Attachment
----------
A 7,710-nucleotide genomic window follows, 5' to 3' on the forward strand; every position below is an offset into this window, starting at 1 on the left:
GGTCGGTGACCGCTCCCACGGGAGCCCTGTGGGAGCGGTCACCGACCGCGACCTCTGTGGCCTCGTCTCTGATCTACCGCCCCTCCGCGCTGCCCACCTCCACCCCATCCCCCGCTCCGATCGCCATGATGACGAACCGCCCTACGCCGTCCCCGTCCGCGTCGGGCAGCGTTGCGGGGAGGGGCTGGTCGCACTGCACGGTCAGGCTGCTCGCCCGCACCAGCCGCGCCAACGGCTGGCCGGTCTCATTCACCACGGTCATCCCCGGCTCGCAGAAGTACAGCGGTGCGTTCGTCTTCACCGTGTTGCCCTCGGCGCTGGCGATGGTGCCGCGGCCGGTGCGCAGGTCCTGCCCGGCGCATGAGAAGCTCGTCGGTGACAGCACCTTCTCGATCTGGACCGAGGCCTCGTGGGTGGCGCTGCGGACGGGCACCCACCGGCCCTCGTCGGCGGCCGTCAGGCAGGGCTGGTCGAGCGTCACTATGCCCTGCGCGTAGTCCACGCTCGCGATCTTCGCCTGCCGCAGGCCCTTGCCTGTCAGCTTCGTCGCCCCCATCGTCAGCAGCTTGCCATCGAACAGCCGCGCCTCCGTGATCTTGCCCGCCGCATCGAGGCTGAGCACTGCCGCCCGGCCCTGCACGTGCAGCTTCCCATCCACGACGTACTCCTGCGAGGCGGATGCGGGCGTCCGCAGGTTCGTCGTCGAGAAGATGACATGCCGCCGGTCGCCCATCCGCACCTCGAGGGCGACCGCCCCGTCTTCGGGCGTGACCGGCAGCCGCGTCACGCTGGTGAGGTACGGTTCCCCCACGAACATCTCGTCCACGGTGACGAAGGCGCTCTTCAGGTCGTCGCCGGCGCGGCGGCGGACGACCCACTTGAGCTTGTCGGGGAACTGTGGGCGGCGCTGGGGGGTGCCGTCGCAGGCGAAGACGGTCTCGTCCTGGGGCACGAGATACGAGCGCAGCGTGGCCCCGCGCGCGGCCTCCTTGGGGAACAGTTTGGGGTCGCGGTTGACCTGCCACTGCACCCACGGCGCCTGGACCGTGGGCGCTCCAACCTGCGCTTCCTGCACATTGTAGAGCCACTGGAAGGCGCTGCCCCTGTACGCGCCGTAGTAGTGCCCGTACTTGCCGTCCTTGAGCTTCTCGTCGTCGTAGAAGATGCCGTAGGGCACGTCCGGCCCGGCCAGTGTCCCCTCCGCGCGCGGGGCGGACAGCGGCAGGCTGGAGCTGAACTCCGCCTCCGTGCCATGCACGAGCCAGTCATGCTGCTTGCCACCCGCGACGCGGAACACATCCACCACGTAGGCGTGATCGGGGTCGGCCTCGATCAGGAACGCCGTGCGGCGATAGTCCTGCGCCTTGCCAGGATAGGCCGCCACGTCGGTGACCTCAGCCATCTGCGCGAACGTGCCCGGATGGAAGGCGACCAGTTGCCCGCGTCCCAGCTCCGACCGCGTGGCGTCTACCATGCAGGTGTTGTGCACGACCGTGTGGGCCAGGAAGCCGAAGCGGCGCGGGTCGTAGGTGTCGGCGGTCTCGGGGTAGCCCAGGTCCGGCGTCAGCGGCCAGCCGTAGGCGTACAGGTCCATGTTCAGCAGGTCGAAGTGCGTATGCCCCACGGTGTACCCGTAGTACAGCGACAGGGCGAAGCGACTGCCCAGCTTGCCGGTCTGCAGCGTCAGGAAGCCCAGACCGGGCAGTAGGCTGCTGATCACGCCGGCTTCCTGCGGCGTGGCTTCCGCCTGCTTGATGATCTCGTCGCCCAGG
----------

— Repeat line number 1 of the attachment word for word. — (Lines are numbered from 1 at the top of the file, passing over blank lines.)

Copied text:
A 7,710-nucleotide genomic window follows, 5' to 3' on the forward strand; every position below is an offset into this window, starting at 1 on the left: